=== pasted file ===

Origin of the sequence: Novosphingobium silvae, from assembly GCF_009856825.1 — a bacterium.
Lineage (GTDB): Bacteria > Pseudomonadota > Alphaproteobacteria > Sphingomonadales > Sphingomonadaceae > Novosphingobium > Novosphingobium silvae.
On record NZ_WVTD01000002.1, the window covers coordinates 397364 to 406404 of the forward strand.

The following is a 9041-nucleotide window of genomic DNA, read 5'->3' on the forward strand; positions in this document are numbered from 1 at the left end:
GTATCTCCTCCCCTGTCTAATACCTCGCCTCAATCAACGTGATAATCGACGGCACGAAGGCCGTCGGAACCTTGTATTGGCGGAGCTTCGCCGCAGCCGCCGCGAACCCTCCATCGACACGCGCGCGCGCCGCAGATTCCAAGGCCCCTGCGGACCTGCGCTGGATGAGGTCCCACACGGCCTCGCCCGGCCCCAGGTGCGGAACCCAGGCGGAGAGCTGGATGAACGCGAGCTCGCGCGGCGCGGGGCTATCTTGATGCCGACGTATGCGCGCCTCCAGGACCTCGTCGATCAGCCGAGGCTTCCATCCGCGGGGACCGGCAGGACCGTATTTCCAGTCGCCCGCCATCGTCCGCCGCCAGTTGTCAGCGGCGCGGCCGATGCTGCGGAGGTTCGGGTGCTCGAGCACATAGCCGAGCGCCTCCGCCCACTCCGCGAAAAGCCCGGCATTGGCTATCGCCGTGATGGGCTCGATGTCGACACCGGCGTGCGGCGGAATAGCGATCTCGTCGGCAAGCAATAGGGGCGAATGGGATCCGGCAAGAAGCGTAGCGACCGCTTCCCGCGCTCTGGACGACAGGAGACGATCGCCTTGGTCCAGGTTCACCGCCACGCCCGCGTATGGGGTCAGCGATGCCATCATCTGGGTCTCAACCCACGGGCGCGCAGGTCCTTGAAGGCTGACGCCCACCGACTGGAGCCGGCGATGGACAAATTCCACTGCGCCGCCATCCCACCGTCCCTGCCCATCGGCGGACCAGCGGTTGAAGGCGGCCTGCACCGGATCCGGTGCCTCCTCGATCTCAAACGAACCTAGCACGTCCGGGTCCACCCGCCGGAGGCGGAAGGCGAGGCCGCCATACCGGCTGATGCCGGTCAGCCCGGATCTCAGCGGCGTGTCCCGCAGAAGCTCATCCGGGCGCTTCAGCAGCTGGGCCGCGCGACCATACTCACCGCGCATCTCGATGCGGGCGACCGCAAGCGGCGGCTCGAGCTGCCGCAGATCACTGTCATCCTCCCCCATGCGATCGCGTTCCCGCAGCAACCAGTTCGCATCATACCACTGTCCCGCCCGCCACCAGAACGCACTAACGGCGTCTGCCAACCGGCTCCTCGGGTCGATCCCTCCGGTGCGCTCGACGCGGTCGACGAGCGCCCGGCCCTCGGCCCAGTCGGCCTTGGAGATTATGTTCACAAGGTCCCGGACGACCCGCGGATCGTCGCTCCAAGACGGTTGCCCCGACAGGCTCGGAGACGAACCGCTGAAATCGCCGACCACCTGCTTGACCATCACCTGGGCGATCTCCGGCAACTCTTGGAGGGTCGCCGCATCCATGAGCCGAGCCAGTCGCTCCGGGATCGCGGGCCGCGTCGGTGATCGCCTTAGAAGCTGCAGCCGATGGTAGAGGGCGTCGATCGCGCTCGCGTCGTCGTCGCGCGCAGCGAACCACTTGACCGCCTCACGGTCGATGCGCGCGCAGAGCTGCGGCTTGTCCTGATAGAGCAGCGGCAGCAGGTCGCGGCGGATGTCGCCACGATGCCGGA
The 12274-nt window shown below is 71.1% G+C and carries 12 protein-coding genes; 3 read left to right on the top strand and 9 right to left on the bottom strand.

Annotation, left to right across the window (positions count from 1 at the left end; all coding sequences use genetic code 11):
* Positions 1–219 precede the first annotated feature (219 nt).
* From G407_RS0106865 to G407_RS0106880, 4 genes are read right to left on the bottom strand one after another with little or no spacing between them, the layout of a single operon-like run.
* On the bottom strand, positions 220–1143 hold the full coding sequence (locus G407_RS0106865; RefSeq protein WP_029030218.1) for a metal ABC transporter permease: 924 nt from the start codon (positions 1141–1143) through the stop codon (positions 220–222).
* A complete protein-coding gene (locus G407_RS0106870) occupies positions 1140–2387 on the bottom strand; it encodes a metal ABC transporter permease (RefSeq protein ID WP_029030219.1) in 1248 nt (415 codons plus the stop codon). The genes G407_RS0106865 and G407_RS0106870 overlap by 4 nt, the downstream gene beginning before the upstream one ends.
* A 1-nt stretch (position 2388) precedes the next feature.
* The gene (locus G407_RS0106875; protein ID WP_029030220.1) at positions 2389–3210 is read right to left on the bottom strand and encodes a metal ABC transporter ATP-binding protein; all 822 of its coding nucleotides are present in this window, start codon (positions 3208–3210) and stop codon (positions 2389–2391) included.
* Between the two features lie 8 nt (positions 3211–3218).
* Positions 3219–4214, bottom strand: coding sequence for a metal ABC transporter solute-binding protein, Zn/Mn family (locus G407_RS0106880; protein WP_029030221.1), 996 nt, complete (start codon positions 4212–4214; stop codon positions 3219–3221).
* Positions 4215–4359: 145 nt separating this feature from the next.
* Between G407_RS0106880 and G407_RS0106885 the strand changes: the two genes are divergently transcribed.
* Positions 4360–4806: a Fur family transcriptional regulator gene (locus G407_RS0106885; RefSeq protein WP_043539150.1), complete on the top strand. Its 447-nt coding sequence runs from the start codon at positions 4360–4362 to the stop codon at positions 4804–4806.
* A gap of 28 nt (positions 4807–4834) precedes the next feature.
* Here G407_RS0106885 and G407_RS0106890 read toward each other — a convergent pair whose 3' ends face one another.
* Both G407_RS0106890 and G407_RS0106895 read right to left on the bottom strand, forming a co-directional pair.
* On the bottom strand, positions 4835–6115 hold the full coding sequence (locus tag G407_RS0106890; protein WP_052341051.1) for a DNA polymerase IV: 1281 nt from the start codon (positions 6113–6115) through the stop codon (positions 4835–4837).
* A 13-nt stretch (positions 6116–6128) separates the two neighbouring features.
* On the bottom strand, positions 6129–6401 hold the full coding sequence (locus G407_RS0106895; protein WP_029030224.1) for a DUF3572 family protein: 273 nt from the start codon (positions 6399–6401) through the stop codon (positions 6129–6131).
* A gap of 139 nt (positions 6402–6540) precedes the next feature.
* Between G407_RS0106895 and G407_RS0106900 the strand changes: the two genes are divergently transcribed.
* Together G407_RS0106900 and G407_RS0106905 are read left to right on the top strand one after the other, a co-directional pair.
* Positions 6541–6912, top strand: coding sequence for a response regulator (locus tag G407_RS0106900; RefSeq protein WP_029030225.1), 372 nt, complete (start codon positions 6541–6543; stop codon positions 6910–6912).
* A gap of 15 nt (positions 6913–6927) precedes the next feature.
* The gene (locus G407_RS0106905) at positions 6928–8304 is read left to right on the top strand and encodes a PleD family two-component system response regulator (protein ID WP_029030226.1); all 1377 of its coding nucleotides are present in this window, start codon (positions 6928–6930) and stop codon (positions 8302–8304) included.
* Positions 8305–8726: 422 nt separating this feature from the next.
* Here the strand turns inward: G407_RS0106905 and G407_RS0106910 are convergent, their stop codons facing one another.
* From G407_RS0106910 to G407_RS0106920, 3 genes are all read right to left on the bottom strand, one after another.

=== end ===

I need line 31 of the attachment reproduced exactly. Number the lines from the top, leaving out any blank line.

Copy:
* Positions 8305–8726: 422 nt separating this feature from the next.